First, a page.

A key issue in the impeachment trial of President Donald Trump may be decided this week: Should the U.S. Senate allow witnesses?

The refusal by Senate Republicans to exclude witnesses so far has been perplexing. While impeachment trials in the Senate differ from criminal proceedings in courts of law, there is some common ground.

As the triers of fact in the impeachment process, senators have a duty to seek the truth wherever it can be found and follow it wherever it leads. To continue to block witness testimony in Mr. Trump’s trial would indicate that most senators aren’t interested in pursuing the truth because they fear where it may take them.

Mr. Trump is the 20th officeholder to be impeached by the U.S. House of Representatives throughout our nation’s history. Two of these 19 other individuals — Andrew Johnson and Bill Clinton — were presidents; 14 were federal judges; one was a secretary of war; one was a U.S. senator; and one was an associate justice of the U.S. Supreme Court.

The Senate completed 15 of these trials. It allowed the testimony of witnesses in every case.

So blocking witnesses from appearing in Mr. Trump’s trial would set a disturbing precedent. Senators are expected to decide by the end of this week whether to allow witnesses, and Democrats may well have secured the four Republican votes necessary to ensure this.

One of the people high on the wish list for Democrats is former National Security Adviser John Bolton. The New York Times reported that in his upcoming book, Mr. Bolton writes that Mr. Trump said military aid to Ukraine would be withheld until its government agreed to investigate Hunter Biden. He is the son of former Vice President Joseph Biden, who is seeking the Democratic nomination for president.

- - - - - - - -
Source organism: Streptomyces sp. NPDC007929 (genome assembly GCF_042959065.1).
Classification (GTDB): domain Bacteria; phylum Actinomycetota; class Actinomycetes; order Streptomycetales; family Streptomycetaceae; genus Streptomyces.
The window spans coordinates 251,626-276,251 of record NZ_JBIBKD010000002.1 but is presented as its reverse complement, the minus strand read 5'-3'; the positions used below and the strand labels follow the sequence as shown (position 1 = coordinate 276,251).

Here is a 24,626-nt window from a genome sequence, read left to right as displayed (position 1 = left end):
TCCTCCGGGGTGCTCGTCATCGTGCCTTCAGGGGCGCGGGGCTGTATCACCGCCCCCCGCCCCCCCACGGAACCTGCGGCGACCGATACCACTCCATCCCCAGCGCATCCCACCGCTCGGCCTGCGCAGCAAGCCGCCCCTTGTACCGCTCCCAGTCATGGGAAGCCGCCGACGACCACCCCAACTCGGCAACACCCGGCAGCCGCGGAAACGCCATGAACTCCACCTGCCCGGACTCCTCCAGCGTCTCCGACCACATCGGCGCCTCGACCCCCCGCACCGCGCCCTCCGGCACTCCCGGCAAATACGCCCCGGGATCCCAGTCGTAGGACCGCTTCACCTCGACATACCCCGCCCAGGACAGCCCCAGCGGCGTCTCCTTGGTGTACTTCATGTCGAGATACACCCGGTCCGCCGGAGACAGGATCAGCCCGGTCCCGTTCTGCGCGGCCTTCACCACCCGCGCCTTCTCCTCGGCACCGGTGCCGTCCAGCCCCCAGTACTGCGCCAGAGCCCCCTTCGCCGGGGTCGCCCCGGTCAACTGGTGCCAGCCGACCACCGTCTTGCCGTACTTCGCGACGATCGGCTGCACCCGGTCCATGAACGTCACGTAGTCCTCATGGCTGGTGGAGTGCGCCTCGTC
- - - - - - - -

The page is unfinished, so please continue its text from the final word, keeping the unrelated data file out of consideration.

Mr. Trump and his supporters have repeatedly denied any such deal was proposed. The president reaffirmed this Monday in a tweet:

“I NEVER told John Bolton that the aid to Ukraine was tied to investigations into Democrats, including the Bidens,” he wrote. “In fact, he never complained about this at the time of his very public termination. If John Bolton said this, it was only to sell a book.”

House Democrats have made this alleged quid pro quo the foundation of their case against Mr. Trump. If there isn’t sufficient evidence to prove it, there is no valid argument for his removal from office. So it’s vital that senators be allowed to hear from people who have relevant information to share on this matter.

U.S. Rep. Elise M. Stefanik, R-Schuylerville, has been named as a member of Mr. Trump’s defense team. She recently made use of Republican talking points about how other people could be dragged into the process if Mr. Bolton testifies. Appearing on “CBS Evening News” Monday, she said the whistleblower whose complaint launched the House investigation as well as Hunter Biden also could be called as witnesses.

Republicans are using this as a veiled threat. The whistleblower wishes to remain anonymous due to the dangers that would result from being identified.

In addition, Mr. Trump and his defenders have dismissed the whistleblower as having little more to offer than secondhand information. Ms. Stefanik has stated that anything other than firsthand accounts isn’t really useful.

The impeachment trial is focusing specifically on Mr. Trump’s words and actions. Hunter Biden has never been a member of this administration. So what does Ms. Stefanik believe he could contribute about what the president said and did?

Calling Mr. Bolton to testify would allow senators to put him under oath and discuss what he knows. Denying the value of witnesses would be to willfully ignore facts that may prove important to the trial’s outcome.

Johnson Newspapers 7.1

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